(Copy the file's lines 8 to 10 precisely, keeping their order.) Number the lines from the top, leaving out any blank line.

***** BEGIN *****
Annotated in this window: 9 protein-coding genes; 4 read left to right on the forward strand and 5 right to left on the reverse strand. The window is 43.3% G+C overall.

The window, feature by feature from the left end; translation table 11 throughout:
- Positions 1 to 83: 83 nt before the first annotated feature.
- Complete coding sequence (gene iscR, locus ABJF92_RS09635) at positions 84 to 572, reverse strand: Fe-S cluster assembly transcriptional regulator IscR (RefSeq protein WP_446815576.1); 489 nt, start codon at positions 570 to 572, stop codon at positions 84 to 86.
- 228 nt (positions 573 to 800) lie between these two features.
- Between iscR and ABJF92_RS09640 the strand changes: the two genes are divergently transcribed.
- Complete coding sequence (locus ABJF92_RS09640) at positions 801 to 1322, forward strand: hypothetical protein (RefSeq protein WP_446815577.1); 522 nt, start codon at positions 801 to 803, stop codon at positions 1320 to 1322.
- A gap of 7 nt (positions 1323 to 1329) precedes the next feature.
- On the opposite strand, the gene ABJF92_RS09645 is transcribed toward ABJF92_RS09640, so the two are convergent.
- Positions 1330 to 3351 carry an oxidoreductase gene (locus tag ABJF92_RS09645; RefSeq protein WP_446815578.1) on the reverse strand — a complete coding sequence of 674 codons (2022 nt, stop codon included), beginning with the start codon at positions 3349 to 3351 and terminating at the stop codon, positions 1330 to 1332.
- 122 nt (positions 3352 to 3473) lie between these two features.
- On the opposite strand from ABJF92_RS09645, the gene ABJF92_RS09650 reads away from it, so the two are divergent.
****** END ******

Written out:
- A gap of 7 nt (positions 1323 to 1329) precedes the next feature.
- On the opposite strand, the gene ABJF92_RS09645 is transcribed toward ABJF92_RS09640, so the two are convergent.
- Positions 1330 to 3351 carry an oxidoreductase gene (locus tag ABJF92_RS09645; RefSeq protein WP_446815578.1) on the reverse strand — a complete coding sequence of 674 codons (2022 nt, stop codon included), beginning with the start codon at positions 3349 to 3351 and terminating at the stop codon, positions 1330 to 1332.